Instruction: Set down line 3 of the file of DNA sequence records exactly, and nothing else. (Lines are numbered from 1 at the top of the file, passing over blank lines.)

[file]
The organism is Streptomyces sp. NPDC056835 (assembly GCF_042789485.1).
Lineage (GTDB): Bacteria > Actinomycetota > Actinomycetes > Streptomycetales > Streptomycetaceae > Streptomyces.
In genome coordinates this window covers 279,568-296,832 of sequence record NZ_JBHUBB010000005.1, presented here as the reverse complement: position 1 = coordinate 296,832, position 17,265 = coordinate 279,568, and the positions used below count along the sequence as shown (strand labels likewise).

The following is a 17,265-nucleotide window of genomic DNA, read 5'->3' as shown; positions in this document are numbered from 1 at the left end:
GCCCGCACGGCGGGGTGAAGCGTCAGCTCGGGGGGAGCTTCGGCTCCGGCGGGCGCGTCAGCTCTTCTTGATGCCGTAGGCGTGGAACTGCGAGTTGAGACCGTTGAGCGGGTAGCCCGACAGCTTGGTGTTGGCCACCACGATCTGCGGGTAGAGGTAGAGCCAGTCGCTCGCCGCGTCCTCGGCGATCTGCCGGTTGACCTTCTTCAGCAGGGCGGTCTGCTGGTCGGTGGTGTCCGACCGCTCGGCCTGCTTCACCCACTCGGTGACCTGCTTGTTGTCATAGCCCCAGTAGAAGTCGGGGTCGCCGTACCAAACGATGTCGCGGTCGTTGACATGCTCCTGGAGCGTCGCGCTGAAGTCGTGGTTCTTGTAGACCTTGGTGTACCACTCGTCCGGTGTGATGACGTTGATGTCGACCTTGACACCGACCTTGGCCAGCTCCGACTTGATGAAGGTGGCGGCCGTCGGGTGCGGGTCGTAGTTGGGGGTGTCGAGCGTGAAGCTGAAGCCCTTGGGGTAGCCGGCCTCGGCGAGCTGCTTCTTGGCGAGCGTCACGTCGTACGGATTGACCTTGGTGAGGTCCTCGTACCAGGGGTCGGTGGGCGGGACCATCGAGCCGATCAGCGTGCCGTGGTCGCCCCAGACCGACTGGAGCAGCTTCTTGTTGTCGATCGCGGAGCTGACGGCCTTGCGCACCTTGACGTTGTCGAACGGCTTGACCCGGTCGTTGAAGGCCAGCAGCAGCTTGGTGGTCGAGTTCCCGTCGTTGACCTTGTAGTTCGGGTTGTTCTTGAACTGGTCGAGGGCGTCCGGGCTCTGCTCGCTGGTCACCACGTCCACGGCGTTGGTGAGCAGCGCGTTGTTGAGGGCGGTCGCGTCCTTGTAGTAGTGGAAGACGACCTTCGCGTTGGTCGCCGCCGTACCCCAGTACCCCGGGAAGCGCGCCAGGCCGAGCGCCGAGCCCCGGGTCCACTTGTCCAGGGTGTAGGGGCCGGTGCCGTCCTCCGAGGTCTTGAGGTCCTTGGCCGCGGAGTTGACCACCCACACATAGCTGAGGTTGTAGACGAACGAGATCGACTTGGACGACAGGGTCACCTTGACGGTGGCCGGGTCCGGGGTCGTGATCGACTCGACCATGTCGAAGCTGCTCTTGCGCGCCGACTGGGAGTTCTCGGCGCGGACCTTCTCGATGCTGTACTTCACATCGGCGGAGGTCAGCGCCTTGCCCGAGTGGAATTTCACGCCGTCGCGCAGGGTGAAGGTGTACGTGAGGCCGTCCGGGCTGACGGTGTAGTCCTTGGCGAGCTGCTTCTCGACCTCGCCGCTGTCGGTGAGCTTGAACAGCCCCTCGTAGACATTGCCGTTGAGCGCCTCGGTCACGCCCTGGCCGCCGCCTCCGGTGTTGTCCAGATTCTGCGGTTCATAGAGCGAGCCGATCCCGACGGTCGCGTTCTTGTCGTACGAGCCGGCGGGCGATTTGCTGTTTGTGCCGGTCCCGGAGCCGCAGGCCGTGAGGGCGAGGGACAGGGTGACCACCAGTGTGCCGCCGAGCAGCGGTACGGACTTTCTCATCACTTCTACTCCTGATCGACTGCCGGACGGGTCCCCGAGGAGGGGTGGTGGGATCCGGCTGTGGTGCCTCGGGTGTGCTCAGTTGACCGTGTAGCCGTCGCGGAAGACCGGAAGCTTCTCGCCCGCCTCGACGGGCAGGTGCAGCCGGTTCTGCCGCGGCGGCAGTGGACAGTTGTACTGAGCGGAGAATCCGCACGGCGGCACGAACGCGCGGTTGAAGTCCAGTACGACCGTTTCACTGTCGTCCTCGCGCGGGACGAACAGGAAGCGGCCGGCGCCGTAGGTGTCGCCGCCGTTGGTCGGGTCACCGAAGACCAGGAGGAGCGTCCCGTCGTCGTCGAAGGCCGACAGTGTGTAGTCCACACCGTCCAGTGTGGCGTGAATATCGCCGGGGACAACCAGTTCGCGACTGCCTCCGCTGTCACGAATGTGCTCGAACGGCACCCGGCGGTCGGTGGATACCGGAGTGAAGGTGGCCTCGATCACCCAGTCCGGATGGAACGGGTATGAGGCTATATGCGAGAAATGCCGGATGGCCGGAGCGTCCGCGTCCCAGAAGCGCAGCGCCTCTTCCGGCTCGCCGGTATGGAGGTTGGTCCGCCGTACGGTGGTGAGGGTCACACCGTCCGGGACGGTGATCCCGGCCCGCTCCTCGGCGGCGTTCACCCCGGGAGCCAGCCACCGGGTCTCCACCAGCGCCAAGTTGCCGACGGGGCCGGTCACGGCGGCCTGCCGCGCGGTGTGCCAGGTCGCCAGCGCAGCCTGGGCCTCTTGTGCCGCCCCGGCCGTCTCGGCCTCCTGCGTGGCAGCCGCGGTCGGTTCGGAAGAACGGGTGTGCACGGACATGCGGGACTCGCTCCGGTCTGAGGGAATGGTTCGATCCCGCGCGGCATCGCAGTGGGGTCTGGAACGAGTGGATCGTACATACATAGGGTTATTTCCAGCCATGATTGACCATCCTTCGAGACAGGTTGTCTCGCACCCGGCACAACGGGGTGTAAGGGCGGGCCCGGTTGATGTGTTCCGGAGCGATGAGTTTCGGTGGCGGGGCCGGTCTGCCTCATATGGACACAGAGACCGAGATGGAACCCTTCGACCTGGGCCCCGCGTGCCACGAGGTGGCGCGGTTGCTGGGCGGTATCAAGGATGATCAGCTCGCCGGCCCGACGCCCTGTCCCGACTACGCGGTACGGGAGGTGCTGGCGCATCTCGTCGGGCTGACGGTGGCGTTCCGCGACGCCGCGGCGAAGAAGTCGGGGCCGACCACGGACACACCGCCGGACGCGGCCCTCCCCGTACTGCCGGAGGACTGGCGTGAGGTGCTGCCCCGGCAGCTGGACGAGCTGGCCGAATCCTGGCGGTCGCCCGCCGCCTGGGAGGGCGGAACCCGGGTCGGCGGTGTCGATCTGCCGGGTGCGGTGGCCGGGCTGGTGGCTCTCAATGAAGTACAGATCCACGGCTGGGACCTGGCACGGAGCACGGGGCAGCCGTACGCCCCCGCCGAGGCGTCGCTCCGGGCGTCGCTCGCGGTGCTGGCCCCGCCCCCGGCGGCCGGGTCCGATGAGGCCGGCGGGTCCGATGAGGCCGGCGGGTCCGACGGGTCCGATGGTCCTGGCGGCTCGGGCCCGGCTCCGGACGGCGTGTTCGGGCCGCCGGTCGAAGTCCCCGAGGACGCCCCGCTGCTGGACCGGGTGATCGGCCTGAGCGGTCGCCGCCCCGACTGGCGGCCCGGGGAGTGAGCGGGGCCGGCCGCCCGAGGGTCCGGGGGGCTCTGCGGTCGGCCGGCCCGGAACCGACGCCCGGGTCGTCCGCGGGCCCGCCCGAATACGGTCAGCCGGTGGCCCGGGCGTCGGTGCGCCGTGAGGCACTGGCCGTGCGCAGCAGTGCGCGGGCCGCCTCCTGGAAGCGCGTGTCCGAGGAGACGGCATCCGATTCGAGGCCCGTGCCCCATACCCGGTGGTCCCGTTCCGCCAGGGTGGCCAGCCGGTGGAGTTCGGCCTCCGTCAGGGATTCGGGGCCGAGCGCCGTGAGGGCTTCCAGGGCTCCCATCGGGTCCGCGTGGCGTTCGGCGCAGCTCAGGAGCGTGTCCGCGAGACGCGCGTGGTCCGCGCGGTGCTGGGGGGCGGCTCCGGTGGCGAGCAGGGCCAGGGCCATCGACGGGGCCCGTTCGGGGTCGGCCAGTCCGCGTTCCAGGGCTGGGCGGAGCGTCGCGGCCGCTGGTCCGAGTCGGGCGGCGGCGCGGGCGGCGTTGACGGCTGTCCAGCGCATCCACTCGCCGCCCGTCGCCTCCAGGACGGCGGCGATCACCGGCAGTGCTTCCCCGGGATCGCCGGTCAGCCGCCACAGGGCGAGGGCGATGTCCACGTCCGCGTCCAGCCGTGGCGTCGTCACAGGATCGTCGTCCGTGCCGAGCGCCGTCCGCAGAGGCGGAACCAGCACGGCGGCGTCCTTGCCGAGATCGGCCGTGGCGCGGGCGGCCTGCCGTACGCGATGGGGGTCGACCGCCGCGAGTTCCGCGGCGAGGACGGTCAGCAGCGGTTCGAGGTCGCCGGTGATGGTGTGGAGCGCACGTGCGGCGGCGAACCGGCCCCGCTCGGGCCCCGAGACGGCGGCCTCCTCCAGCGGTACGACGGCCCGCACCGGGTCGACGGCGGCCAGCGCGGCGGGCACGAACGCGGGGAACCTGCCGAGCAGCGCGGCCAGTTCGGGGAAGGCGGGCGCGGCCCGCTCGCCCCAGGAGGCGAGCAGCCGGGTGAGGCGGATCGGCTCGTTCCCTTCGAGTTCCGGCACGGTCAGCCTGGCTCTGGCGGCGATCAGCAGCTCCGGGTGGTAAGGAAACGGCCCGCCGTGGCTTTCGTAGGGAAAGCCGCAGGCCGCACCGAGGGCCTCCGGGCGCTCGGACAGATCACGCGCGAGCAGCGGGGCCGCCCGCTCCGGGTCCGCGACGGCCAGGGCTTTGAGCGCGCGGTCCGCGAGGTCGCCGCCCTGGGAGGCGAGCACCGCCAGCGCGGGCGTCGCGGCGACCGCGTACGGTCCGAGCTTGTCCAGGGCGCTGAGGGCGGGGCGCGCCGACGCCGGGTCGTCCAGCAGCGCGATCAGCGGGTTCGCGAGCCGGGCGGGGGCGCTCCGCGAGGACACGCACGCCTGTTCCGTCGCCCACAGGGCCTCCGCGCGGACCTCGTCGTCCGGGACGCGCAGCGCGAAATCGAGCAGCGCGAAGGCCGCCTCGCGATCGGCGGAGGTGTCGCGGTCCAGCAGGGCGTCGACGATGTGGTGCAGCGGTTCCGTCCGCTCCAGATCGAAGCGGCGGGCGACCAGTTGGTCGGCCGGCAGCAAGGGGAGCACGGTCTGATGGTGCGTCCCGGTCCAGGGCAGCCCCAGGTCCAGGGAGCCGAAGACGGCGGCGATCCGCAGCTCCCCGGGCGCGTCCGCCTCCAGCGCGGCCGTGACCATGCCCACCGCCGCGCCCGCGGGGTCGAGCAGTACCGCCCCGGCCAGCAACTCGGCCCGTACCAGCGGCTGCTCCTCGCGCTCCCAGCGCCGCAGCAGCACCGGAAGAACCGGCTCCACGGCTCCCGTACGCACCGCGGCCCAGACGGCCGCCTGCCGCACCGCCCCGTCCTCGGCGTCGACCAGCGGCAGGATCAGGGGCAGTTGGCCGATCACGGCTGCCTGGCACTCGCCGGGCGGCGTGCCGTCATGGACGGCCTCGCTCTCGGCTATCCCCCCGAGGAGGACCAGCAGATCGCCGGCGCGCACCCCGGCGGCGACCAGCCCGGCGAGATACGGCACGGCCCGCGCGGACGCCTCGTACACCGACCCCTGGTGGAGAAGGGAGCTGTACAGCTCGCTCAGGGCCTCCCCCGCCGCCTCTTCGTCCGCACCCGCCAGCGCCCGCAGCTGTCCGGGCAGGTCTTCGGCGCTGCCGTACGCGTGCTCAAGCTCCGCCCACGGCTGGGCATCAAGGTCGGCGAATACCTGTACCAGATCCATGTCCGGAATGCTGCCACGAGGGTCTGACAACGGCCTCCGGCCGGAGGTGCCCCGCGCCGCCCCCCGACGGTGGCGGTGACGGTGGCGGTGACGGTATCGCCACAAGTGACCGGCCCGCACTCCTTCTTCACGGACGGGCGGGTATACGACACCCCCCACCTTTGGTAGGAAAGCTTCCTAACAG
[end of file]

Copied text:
In genome coordinates this window covers 279,568-296,832 of sequence record NZ_JBHUBB010000005.1, presented here as the reverse complement: position 1 = coordinate 296,832, position 17,265 = coordinate 279,568, and the positions used below count along the sequence as shown (strand labels likewise).